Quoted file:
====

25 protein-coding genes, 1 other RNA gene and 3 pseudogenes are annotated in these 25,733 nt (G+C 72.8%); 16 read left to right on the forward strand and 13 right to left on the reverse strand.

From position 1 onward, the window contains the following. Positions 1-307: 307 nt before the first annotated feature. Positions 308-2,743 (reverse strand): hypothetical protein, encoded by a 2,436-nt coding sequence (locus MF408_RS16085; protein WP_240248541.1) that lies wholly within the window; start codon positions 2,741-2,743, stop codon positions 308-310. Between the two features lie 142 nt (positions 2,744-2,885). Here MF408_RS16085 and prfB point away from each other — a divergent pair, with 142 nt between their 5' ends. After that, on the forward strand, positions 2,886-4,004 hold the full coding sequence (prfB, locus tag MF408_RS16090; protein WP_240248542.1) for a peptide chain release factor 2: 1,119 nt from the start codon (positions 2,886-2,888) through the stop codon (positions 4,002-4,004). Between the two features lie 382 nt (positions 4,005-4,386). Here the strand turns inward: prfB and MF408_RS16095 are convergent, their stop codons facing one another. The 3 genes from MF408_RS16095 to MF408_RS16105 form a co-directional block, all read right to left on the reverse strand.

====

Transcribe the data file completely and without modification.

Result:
25 protein-coding genes, 1 other RNA gene and 3 pseudogenes are annotated in these 25,733 nt (G+C 72.8%); 16 read left to right on the forward strand and 13 right to left on the reverse strand.

From position 1 onward, the window contains the following. Positions 1-307: 307 nt before the first annotated feature. Positions 308-2,743 (reverse strand): hypothetical protein, encoded by a 2,436-nt coding sequence (locus MF408_RS16085; protein WP_240248541.1) that lies wholly within the window; start codon positions 2,741-2,743, stop codon positions 308-310. Between the two features lie 142 nt (positions 2,744-2,885). Here MF408_RS16085 and prfB point away from each other — a divergent pair, with 142 nt between their 5' ends. After that, on the forward strand, positions 2,886-4,004 hold the full coding sequence (prfB, locus tag MF408_RS16090; protein WP_240248542.1) for a peptide chain release factor 2: 1,119 nt from the start codon (positions 2,886-2,888) through the stop codon (positions 4,002-4,004). Between the two features lie 382 nt (positions 4,005-4,386). Here the strand turns inward: prfB and MF408_RS16095 are convergent, their stop codons facing one another. The 3 genes from MF408_RS16095 to MF408_RS16105 form a co-directional block, all read right to left on the reverse strand.